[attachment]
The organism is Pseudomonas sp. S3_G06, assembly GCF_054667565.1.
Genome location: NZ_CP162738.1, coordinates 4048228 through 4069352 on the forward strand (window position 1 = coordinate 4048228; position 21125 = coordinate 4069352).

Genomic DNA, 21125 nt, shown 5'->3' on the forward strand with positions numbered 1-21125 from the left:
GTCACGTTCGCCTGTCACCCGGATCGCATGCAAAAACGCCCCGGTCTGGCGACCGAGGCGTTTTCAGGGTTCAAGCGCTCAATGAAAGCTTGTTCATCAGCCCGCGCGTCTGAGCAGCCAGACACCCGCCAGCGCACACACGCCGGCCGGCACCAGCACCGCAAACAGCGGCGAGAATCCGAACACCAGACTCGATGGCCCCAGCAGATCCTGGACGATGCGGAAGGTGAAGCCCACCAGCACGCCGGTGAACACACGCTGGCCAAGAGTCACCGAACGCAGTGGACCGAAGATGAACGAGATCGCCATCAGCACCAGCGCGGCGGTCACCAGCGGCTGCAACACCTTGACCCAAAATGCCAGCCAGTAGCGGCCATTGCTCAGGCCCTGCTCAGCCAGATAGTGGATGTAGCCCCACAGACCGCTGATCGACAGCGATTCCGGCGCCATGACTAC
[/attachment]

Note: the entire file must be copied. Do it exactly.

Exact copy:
The organism is Pseudomonas sp. S3_G06, assembly GCF_054667565.1.
Genome location: NZ_CP162738.1, coordinates 4048228 through 4069352 on the forward strand (window position 1 = coordinate 4048228; position 21125 = coordinate 4069352).

Genomic DNA, 21125 nt, shown 5'->3' on the forward strand with positions numbered 1-21125 from the left:
GTCACGTTCGCCTGTCACCCGGATCGCATGCAAAAACGCCCCGGTCTGGCGACCGAGGCGTTTTCAGGGTTCAAGCGCTCAATGAAAGCTTGTTCATCAGCCCGCGCGTCTGAGCAGCCAGACACCCGCCAGCGCACACACGCCGGCCGGCACCAGCACCGCAAACAGCGGCGAGAATCCGAACACCAGACTCGATGGCCCCAGCAGATCCTGGACGATGCGGAAGGTGAAGCCCACCAGCACGCCGGTGAACACACGCTGGCCAAGAGTCACCGAACGCAGTGGACCGAAGATGAACGAGATCGCCATCAGCACCAGCGCGGCGGTCACCAGCGGCTGCAACACCTTGACCCAAAATGCCAGCCAGTAGCGGCCATTGCTCAGGCCCTGCTCAGCCAGATAGTGGATGTAGCCCCACAGACCGCTGATCGACAGCGATTCCGGCGCCATGACTAC